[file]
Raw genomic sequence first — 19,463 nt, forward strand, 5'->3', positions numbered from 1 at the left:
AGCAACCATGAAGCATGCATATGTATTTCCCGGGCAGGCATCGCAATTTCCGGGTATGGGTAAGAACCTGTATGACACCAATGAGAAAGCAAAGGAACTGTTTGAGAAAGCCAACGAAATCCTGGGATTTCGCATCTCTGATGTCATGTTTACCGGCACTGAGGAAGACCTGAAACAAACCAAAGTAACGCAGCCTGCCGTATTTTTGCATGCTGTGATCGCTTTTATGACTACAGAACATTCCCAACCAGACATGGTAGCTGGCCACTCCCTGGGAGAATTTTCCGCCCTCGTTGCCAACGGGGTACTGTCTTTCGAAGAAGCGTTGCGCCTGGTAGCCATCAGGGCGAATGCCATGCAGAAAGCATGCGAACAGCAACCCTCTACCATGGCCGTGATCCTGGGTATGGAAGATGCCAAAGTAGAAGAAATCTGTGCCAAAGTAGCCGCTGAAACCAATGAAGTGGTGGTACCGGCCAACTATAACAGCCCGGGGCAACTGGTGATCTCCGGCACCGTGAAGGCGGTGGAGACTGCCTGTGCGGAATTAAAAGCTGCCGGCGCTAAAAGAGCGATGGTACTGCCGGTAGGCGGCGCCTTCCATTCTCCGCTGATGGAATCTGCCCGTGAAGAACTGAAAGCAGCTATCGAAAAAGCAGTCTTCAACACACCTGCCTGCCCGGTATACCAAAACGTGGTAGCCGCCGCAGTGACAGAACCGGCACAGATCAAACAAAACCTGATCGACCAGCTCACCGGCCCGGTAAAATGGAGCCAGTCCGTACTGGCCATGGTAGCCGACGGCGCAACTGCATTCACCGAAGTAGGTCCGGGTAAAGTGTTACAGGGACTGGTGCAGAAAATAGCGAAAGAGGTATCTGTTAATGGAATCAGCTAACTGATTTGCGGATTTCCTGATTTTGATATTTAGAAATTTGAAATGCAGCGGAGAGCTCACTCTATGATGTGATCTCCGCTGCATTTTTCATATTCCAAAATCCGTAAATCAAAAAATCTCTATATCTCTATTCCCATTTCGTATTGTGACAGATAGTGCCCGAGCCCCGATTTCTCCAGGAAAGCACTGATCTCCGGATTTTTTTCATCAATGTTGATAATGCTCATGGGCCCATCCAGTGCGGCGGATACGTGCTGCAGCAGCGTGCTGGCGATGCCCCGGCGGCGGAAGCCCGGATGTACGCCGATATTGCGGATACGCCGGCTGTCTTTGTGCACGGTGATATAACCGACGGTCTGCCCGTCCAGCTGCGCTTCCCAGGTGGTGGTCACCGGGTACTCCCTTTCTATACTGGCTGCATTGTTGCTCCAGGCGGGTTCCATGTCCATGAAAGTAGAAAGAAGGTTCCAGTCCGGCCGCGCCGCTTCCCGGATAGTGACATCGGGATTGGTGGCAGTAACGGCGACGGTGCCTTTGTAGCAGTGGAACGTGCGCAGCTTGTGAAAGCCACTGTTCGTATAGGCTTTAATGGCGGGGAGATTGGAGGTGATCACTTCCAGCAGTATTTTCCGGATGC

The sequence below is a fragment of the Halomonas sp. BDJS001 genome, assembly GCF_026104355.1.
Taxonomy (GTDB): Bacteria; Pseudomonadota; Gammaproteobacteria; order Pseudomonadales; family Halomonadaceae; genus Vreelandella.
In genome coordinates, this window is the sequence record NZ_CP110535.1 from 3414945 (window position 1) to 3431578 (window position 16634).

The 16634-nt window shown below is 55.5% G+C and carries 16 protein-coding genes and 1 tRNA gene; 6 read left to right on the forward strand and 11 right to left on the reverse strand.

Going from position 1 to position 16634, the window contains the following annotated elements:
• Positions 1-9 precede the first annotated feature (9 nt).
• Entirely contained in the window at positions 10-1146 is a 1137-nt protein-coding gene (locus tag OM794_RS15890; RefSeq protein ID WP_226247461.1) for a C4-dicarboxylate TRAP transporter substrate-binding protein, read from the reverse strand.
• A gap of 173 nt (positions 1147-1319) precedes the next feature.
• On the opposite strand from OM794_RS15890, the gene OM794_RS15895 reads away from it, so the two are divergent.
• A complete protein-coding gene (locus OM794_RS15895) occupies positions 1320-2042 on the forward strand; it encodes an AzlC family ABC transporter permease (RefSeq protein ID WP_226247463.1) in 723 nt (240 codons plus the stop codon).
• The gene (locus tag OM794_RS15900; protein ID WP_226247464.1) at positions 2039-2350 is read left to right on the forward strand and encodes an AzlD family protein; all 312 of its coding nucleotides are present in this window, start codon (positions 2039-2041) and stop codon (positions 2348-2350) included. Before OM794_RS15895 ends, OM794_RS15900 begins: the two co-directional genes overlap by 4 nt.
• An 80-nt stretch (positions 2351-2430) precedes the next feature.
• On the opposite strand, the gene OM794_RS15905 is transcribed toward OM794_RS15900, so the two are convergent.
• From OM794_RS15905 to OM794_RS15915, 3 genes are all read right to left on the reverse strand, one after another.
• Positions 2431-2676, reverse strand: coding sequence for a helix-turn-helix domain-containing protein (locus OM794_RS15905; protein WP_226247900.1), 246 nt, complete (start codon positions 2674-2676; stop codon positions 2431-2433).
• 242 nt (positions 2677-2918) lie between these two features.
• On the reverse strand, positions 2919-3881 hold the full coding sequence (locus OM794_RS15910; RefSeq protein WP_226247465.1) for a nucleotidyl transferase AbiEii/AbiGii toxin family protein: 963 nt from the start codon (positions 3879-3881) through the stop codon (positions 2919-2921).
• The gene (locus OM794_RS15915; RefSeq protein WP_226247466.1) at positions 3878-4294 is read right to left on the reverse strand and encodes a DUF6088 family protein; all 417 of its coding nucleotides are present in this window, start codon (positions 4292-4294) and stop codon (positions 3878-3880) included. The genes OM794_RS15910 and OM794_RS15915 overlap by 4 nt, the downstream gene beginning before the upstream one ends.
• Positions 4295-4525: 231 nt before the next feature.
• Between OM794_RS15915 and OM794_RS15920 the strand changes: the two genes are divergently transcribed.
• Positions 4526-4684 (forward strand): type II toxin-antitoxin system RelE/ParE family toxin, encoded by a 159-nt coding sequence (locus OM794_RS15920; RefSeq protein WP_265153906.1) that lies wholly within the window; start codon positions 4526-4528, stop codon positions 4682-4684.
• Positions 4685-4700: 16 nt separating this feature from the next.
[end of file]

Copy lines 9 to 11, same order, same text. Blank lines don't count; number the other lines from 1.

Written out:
• Entirely contained in the window at positions 10-1146 is a 1137-nt protein-coding gene (locus tag OM794_RS15890; RefSeq protein ID WP_226247461.1) for a C4-dicarboxylate TRAP transporter substrate-binding protein, read from the reverse strand.
• A gap of 173 nt (positions 1147-1319) precedes the next feature.
• On the opposite strand from OM794_RS15890, the gene OM794_RS15895 reads away from it, so the two are divergent.